Marvel leader Kevin Feige took a chance turning over the directorial reins to brothers Anthony and Joe Russo, whose previous efforts include “You, Me and Dupree,” which got to $75 million. Marvel buttressed them with the Marvel screenwriting team Christopher Markus & Stephen McFeeley (whose past hits include three “Narnia” films, the first “Captain America” and the last “Thor”). Marvel regular Chris Evans (“Fantastic Four”) was joined by Scarlett Johansson (she also opened in the specialized “Under the Skin” this weekend) and, in a live-action supporting role for the first time in a half-century, Robert Redford (at the peak of his draw, both “Butch Cassidy” and “The Sting” grossed the equivalent of over $500 million domestic).

What comes next: The second weekend will tell much more about how far above $200 million this gets. It should be an easy half-billion + worldwide hit (likely by some margin) and could compete for top film of 2014.

2. “Noah” (Paramount) Week 2 – Last weekend #1

$17,000,000 (-61%) in 3,571 theaters (+4); PSA: $4,761; Cumulative: $72,341,000

This is a discouraging drop from Darren Aronofsky’s film’s decent if hardly enormous opening last weekend, showing some resistance to this unusual Biblical epic that was suggested by its weak initial Cinemascore. This is going to need much stronger international numbers (it was at $51 million through last Thursday, with numerous major territories debuting this weekend) to have a shot at making back its at least $125 million production budget,

What comes next: This should be an easy $100 million domestic total, although it now looks to fall short of the director’s far less expensive smash “The Black Swan.”

3. “Divergent” (Lionsgate) Week 3 – Last weekend #2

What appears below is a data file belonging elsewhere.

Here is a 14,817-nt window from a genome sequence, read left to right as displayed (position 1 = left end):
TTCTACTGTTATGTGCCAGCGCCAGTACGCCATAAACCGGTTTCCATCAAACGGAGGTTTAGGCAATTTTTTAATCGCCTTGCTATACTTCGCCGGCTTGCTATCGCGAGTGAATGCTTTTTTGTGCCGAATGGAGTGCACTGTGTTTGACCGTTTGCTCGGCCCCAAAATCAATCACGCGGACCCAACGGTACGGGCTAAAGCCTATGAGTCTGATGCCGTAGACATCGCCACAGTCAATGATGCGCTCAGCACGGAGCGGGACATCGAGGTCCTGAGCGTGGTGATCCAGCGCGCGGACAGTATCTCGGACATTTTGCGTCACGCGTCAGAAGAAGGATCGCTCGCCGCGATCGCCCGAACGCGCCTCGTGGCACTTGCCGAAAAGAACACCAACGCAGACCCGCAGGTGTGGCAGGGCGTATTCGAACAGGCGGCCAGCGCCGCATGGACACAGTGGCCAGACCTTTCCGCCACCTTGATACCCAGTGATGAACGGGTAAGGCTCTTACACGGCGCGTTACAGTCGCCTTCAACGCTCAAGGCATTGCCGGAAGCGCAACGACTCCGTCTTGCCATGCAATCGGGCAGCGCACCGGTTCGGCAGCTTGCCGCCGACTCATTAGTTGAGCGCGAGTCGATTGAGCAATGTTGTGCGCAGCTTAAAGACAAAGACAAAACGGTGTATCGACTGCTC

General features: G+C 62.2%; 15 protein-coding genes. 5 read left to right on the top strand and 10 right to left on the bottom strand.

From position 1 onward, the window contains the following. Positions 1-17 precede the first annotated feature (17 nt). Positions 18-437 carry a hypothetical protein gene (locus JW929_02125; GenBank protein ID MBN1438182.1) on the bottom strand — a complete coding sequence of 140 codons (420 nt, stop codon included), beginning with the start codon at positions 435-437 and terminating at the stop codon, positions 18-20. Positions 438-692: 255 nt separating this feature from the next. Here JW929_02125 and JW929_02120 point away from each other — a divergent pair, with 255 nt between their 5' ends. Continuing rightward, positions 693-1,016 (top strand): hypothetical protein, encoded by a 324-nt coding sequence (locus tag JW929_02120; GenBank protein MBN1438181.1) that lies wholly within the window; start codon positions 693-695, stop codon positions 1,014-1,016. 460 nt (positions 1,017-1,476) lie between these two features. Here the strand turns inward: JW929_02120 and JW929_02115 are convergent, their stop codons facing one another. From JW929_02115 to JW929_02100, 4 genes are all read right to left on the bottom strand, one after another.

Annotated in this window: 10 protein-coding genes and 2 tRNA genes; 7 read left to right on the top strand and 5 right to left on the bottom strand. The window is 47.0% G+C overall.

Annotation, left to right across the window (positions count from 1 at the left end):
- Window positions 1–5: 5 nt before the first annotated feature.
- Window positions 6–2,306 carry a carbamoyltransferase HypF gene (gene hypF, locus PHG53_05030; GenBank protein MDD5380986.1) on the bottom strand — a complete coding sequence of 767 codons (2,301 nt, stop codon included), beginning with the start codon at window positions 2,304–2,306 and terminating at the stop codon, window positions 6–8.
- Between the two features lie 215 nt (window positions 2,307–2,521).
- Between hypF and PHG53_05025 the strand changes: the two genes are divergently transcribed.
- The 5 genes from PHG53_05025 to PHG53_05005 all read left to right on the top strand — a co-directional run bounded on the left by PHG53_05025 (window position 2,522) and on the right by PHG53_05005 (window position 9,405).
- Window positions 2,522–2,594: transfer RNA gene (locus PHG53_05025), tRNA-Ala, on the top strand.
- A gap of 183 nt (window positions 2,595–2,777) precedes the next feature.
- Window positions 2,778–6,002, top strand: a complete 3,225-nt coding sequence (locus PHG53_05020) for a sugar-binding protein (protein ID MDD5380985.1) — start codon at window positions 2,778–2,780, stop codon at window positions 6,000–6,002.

$13,000,000 (-49%) in 3,631 theaters (-305); PSA: $3,580; Cumulative: $114,029,000

Faced with major competition from “Captain America,” this kept its drop to average levels, but this latest Lionsgate/Summit franchise starter still seems to be performing at the lower end of expectations. Still, with plenty of gross still ahead in the U.S. (this should end up somewhere over $150 million) and most of the world still awaiting the rollout, this economical ($85 million budget) production still has done well enough to justify the sequel plans.

What comes next: With no immediate demographic competition immediately ahead, this has a chance to stabilize in upcoming weeks.

4. “God’s Not Dead” (Freestyle) Week 3 – Last weekend #5

$7,726,000 (-12%) in 1,758 theaters (+580); PSA: $4,395; Cumulative: $32,520,000

All of a sudden it looks possible that this $2 million off-the-radar polemical Christians-as-victims films might end up being the top indie release of the year so far, with a chance of ultimately outgrossing “The Grand Budapest Hotel.” Expanding far wider than initially expected, with the potential for more to come, and also holding above average overall (the PSA fell about 40% this weekend) this continues to amaze with little mainstream attention (it still hasn’t been reviewed in either the New York or Los Angeles Times despite playing both cities).

What comes next: The religious indie film world already was on the rise, but this success will mean an uptick in production and more initial wide play ahead, even if it comes from outside regular studio channels.